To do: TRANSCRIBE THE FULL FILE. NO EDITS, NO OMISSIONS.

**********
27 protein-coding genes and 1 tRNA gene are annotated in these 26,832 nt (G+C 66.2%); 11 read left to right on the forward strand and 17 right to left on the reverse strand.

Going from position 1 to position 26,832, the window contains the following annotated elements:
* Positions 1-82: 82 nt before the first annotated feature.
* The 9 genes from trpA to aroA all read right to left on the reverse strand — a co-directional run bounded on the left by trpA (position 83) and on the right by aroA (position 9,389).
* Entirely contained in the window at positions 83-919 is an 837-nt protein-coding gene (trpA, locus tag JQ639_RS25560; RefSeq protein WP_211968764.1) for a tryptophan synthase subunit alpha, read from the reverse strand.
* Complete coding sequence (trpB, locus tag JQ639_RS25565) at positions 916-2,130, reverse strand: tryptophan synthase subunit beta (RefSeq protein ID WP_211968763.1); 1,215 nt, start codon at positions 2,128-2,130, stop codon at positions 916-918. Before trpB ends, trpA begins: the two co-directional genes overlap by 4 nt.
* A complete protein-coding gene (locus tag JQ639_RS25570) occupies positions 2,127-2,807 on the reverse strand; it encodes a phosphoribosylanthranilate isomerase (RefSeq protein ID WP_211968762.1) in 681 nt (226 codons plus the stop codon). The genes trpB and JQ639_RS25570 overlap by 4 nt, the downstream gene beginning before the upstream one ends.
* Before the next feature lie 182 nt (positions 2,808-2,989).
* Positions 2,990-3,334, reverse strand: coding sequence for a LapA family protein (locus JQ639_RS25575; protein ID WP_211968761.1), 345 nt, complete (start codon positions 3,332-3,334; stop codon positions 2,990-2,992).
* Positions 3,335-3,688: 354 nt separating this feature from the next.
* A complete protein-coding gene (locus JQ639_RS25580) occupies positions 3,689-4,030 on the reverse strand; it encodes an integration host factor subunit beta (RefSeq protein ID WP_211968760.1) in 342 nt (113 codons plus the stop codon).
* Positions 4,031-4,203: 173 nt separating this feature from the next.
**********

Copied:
27 protein-coding genes and 1 tRNA gene are annotated in these 26,832 nt (G+C 66.2%); 11 read left to right on the forward strand and 17 right to left on the reverse strand.

Going from position 1 to position 26,832, the window contains the following annotated elements:
* Positions 1-82: 82 nt before the first annotated feature.
* The 9 genes from trpA to aroA all read right to left on the reverse strand — a co-directional run bounded on the left by trpA (position 83) and on the right by aroA (position 9,389).
* Entirely contained in the window at positions 83-919 is an 837-nt protein-coding gene (trpA, locus tag JQ639_RS25560; RefSeq protein WP_211968764.1) for a tryptophan synthase subunit alpha, read from the reverse strand.
* Complete coding sequence (trpB, locus tag JQ639_RS25565) at positions 916-2,130, reverse strand: tryptophan synthase subunit beta (RefSeq protein ID WP_211968763.1); 1,215 nt, start codon at positions 2,128-2,130, stop codon at positions 916-918. Before trpB ends, trpA begins: the two co-directional genes overlap by 4 nt.
* A complete protein-coding gene (locus tag JQ639_RS25570) occupies positions 2,127-2,807 on the reverse strand; it encodes a phosphoribosylanthranilate isomerase (RefSeq protein ID WP_211968762.1) in 681 nt (226 codons plus the stop codon). The genes trpB and JQ639_RS25570 overlap by 4 nt, the downstream gene beginning before the upstream one ends.
* Before the next feature lie 182 nt (positions 2,808-2,989).
* Positions 2,990-3,334, reverse strand: coding sequence for a LapA family protein (locus JQ639_RS25575; protein ID WP_211968761.1), 345 nt, complete (start codon positions 3,332-3,334; stop codon positions 2,990-2,992).
* Positions 3,335-3,688: 354 nt separating this feature from the next.
* A complete protein-coding gene (locus JQ639_RS25580) occupies positions 3,689-4,030 on the reverse strand; it encodes an integration host factor subunit beta (RefSeq protein ID WP_211968760.1) in 342 nt (113 codons plus the stop codon).
* Positions 4,031-4,203: 173 nt separating this feature from the next.